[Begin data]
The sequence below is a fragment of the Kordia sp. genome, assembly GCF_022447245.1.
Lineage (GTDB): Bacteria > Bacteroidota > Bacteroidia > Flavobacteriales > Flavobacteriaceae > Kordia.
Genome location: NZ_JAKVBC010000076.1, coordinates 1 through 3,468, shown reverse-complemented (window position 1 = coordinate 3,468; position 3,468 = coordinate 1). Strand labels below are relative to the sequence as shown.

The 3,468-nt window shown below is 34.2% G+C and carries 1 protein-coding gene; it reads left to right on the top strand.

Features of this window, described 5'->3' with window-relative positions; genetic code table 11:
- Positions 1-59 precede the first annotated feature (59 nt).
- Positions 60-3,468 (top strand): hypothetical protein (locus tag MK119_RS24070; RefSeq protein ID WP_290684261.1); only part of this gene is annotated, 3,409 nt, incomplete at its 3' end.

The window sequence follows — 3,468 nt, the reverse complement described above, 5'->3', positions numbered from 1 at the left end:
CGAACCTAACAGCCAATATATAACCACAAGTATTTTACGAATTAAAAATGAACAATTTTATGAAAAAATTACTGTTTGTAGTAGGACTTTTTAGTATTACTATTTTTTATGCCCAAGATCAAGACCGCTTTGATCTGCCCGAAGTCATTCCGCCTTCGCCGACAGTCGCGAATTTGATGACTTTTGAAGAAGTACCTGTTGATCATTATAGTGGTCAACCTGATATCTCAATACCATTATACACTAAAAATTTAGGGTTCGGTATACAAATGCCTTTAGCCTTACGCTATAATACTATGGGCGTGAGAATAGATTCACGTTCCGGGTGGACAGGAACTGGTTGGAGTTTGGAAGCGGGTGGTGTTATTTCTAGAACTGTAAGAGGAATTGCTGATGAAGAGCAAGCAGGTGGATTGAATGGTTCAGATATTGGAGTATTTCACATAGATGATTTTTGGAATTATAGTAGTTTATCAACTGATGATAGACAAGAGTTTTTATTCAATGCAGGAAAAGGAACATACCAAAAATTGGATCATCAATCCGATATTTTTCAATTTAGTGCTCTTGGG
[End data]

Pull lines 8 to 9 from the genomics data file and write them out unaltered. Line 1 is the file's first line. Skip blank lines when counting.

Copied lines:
The window sequence follows — 3,468 nt, the reverse complement described above, 5'->3', positions numbered from 1 at the left end:
CGAACCTAACAGCCAATATATAACCACAAGTATTTTACGAATTAAAAATGAACAATTTTATGAAAAAATTACTGTTTGTAGTAGGACTTTTTAGTATTACTATTTTTTATGCCCAAGATCAAGACCGCTTTGATCTGCCCGAAGTCATTCCGCCTTCGCCGACAGTCGCGAATTTGATGACTTTTGAAGAAGTACCTGTTGATCATTATAGTGGTCAACCTGATATCTCAATACCATTATACACTAAAAATTTAGGGTTCGGTATACAAATGCCTTTAGCCTTACGCTATAATACTATGGGCGTGAGAATAGATTCACGTTCCGGGTGGACAGGAACTGGTTGGAGTTTGGAAGCGGGTGGTGTTATTTCTAGAACTGTAAGAGGAATTGCTGATGAAGAGCAAGCAGGTGGATTGAATGGTTCAGATATTGGAGTATTTCACATAGATGATTTTTGGAATTATAGTAGTTTATCAACTGATGATAGACAAGAGTTTTTATTCAATGCAGGAAAAGGAACATACCAAAAATTGGATCATCAATCCGATATTTTTCAATTTAGTGCTCTTGGG